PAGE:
- Wireless LAN & Bluetooth:
- Intel Dual Band Wireless – AC 8260 802.11AC Wi-Fi Wireless Card (No BT)
- Intel Dual Band Wireless – AC 8260 802.11AC Wi-Fi + BT 4.1 LE Wireless Card
- Qualcomm QCA61x4A 802.11ac Dual Band (2x2) Wireless Adapter+ Bluetooth 4.1
- Mobile Broadband:
- Dell WirelessTM DW5811e SnapdragonTM LTE Mobile Broadband (Check regional availability)
- Dell WirelessTM DW5811e SnapdragonTM for Indonesia and China
- Dual integrated high quality speakers and dual integrated noise cancelling digital array microphones
- MaxxAudio Pro by Waves
- Optional integrated light sensitive HD video webcam
- I/O Ports and Connectors:
- 1 x SD 4.0 Memory Card Reader; 1 x USB Type C Port (w/Optional Thunderbolt 3); 3 x USB3.0 - 1 x PowerShare Capable; 1 x HDMI 1.4; 1 x VGA; 1 x Headphone/ microphone combo jack; 1 x RJ-45 Network Connector, Optional SIM Card slot
- Intel Platform Trust Technology, Trusted Platform Module (TPM) 1.2/2.0, Chassis lock slot support; Support for optional Computrace and Optional SmartCard Reader; Fingerprint reader or FIPS Fingerprint reader
- Width: 14.80”/376 mm
- Depth: 9.87”/250.65 mm
- Height: 0.96”/24.3 mm
- 4-cell, 68Whr Lithium Ion polymer battery with Express Charge
- 6-cell, 92Whr Lithium Ion polymer battery with Express Charge
- 4-cell, 68Whr Long Life Cycle Lithium Ion Polymer battery (Coming soon)
- Weight: Starting at 4.81 lbs with a 4-cell battery and HD non-touch panel
- Power Adapter: 130 Watt AC adapter (7mm barrel)
- Regulatory and Environmental Compliance: ENERGY STAR 6.2; EPEAT registered
- TAA Configurations available
Design and build
The compact Precision 3520 sports the usual slick Dell design and weighs in at just under 5 pounds when equipped with the smaller battery option. Though certainly not the lightest mobile workstation we’ve reviewed, it still quite mobile. The 15-inch screen is bright and colorful, and leverages Dell’s PremierColor technology--software that optimizes your screen right out of the box. Just above the screen is the camera, camera status light, and the dual-array microphones.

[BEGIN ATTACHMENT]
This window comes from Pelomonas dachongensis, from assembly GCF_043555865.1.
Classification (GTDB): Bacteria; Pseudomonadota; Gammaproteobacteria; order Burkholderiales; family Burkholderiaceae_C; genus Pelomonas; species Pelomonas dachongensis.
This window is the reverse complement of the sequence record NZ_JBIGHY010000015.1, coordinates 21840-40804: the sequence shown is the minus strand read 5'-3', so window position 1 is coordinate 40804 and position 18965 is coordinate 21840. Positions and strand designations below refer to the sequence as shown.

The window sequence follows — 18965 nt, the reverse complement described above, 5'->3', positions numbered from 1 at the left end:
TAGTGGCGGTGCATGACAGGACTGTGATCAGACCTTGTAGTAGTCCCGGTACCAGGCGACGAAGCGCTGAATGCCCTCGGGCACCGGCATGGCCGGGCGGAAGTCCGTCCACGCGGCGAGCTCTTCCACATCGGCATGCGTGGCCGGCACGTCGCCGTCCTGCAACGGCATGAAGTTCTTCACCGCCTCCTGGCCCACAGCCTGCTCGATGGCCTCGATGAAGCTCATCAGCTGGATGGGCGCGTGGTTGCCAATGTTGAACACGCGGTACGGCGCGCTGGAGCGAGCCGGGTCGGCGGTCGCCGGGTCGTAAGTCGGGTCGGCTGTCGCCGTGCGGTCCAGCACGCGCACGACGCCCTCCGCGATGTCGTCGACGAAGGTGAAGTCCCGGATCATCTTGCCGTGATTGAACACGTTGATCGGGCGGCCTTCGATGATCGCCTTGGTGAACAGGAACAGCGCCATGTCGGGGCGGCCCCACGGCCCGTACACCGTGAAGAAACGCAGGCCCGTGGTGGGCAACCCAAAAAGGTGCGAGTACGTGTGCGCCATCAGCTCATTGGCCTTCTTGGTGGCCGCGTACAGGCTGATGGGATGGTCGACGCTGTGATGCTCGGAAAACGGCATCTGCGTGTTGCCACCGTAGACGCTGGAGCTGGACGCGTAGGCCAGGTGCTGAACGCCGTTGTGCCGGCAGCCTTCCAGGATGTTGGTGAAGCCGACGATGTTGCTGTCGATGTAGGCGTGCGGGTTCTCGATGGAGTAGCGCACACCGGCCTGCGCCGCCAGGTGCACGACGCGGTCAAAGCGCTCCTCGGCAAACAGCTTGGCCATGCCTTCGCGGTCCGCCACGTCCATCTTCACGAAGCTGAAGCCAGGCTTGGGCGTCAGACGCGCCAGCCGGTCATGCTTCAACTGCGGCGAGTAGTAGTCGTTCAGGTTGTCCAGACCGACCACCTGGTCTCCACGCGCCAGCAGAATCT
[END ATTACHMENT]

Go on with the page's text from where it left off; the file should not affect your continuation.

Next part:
Turning the Precision 3520 around to the right side shows the lock slot, a VGA port, a USB 3.0 port with PowerShare, the optional uSIM card slot, the headset/microphone port, the optional touch fingerprint reader, and the battery charge status light.
The left side is home to an SD-card reader, another USB 3.0 port, an optional DisplayPort over Type-C connector/optional Thunderbolt 3, and the Smart Card reader (which is also an optional feature).
The back of the Dell workstation is home to the speakers, network port, an HDMI port, USB port, and the power adapter port.
Users have the option of upgrading the 68Whr 4-cell battery to a 6-cell 92Whr battery for increased battery longevity.
The Precision 3520 also comes with another significant upgrade option: the NVIDIA Quadro M620 2GB graphics card. Released in January of this year, the M620 is built on the 28 nm process and leverages the GM107 graphics processor. It also supports DirectX 12.0.
NVIDIA Quadro M620 Specifications
- Graphics Processor: GM107
- GPU Architecture: Maxwell
- NVIDIA CUDA Parallel Processor Cores: 512
- Memory Size: 2GB
- Memory Type: GDDR5
- Memory Bus: 128 bit
- Bandwidth: 80.2 GB/s
- GPU Clock:977 MHz